The borough of Hull, in the reign of Charles II, chose Andrew Marvell, a young gentleman of little or no fortune, and maintained him in London for the service of the [209]public. With a view to bribe him, his old school-fellow, the Lord Treasurer Danby, went to him in his garret. At parting, the Lord Treasurer slipped into his hands an order upon the treasury for £1000, and then went into his chariot. Marvell looking at the paper, called after the treasurer—"My lord, I request another moment." They went up again to the garret, and the servant boy was called—"What had I for dinner yesterday?" "Don't you remember, sir, you had the little shoulder of mutton that you ordered me to bring from a woman in the market?" "Very right. What have I for dinner today?" "Don't you know, sir, that you made me lay up the blade-bone to broil?" "'Tis so; very right. Go away." "My lord, do you hear that? Andrew Marvell's dinner is provided; there's your piece of paper, I want it not. I knew the sort of kindness you intended. I live here to serve my constituents. The ministry may seek men for their purpose; I am not one."


Integrity is to be preferred to eloquence.



The integrity of men is to be measured by their conduct, not by their professions.



One of dull intellect cannot come in, nor go away, nor sit, nor rise, nor stand, like a man of sense.

La Bruyere.


God has placed no limits to the exercise of the intellect he has given us, on this side of the grave.




Respect other people's opinions;
Intolerance is usually an index of weakness.


Irresolution.—Don't stand shivering upon the bank; plunge in at once and have it over.




The wife of a distinguished man when asked where her jewels were, replied, "my jewels are my children, my husband, and his triumphs."



A lady who was very rich, and fond of pomp and show, after having displayed, in a visit she made, her diamonds, pearls, and richest jewels, earnestly desired Cornelia, the illustrious, to let her see her jewels also. Cornelia dexterously turned the conversation to another subject, to wait the return of her sons, who were gone to the public schools. When they returned and entered their mother's apartment, she said to the rich lady, pointing to them with her hand, "These are my jewels, and the only ornaments I admire."




When you first saw the light of this world you were crying, and your friends were full of joy;—Live, so, that when you die, your friends will cry and you will be full of joy.


Of joys departed,
Not to return, how painful the remembrance!

R. Blair.


I cannot speak, tears so obstruct my words,
And choke me with unutterable joy.



Joy when it's shared, its pleasure doubles,
And sorrow, loses half its troubles.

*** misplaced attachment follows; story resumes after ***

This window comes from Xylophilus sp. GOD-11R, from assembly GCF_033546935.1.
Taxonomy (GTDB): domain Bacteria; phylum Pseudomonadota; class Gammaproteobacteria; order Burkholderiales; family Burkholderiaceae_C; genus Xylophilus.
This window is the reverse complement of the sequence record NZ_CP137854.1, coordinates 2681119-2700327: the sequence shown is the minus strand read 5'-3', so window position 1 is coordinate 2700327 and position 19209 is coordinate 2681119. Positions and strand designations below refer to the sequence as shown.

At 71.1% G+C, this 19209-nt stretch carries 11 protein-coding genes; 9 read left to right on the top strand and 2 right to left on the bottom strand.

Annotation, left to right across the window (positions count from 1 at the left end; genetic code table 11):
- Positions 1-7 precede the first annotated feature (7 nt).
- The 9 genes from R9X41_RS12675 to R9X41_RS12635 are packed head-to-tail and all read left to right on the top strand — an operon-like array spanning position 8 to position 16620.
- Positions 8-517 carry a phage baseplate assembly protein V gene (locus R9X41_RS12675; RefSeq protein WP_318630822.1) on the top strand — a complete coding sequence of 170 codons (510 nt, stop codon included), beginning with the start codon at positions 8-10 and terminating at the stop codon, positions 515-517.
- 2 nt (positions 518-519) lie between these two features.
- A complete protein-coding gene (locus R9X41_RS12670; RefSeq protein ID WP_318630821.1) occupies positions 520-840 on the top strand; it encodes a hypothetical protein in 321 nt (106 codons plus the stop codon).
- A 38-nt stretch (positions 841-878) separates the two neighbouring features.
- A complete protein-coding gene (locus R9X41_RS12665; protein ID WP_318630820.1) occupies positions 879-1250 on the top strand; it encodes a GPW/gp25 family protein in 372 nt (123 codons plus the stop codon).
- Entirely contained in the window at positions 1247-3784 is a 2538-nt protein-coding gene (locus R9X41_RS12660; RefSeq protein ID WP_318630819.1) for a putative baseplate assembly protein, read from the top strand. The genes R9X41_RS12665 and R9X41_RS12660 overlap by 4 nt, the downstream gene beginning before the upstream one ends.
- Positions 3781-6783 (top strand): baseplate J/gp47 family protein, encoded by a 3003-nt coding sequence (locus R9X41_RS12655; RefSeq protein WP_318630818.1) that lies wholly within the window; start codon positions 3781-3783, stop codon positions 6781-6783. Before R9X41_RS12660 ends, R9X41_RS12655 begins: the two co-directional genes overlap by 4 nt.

Johnson: "It is commonly a weak man who marries for love." We then talked of marrying women of fortune; and I (Boswell) mentioned a common remark, that a man may be, upon the whole, richer by marrying a woman with a very small portion, because a woman of fortune will be proportionally expensive; whereas a woman who brings none will be very moderate in expenses. Johnson: "Depend upon it, Sir, this is not true. A woman of fortune, being used to the handling of money, spends it judiciously; but a woman who gets the command of money for the first time upon her marriage, has such a gust in spending it, that she throws it away with great profusion."

Boswell's Johnson.



Never risk a joke, even the least offensive in its nature and the most common, with a person who is not well-bred, or possessed of sense to comprehend it.

La Bruyere.



Sir Matthew Hale was very exact and impartial in his administration of justice. One of the first peers of England went once to his chamber and told him—"That having a suit in law to be tried before him, he was there to acquaint him with it, that he might the better understand it when he should come to be heard in court." Upon which Sir Matthew interrupted him, and said—"He did not deal fairly to come to his chamber about such affairs, for he never received any information of causes but in open court, where both parties were to be heard alike," so he would not suffer him to go on. Whereupon his grace (for he was a Duke) went away not a little dissatisfied, and complained of it to the king, as a rudeness that was not to be endured. But his majesty bade him content himself that he was no worse used, and said—"He verily believed he would have used himself no better, if he had gone to solicit him in any of his own causes."


When we are too young our judgment is at fault; so also when we are too old.



Give every one the benefit of a doubt. You might be sadly in need of it yourself some day!

N. S. Murphy.



Gently to hear, kindly to judge.


We shall be judged, not by what we might have been, but what we have been.



He hears but half, that hears one party only.



Any time is the proper time for saying what is just.

From the Greek.


Justice and truth may sleep but will never die.


Habits of justice are a valuable possession.



Justice means that standard or boundary of right which enables us to render to every man his just due without distinction.



"I expect" said one, "to pass thro' this world but once. If therefore there be any kindness I can do, or show, to my fellow-men, let me do it now, as I shall not pass this way again."

Mrs. A. B. Hegeman.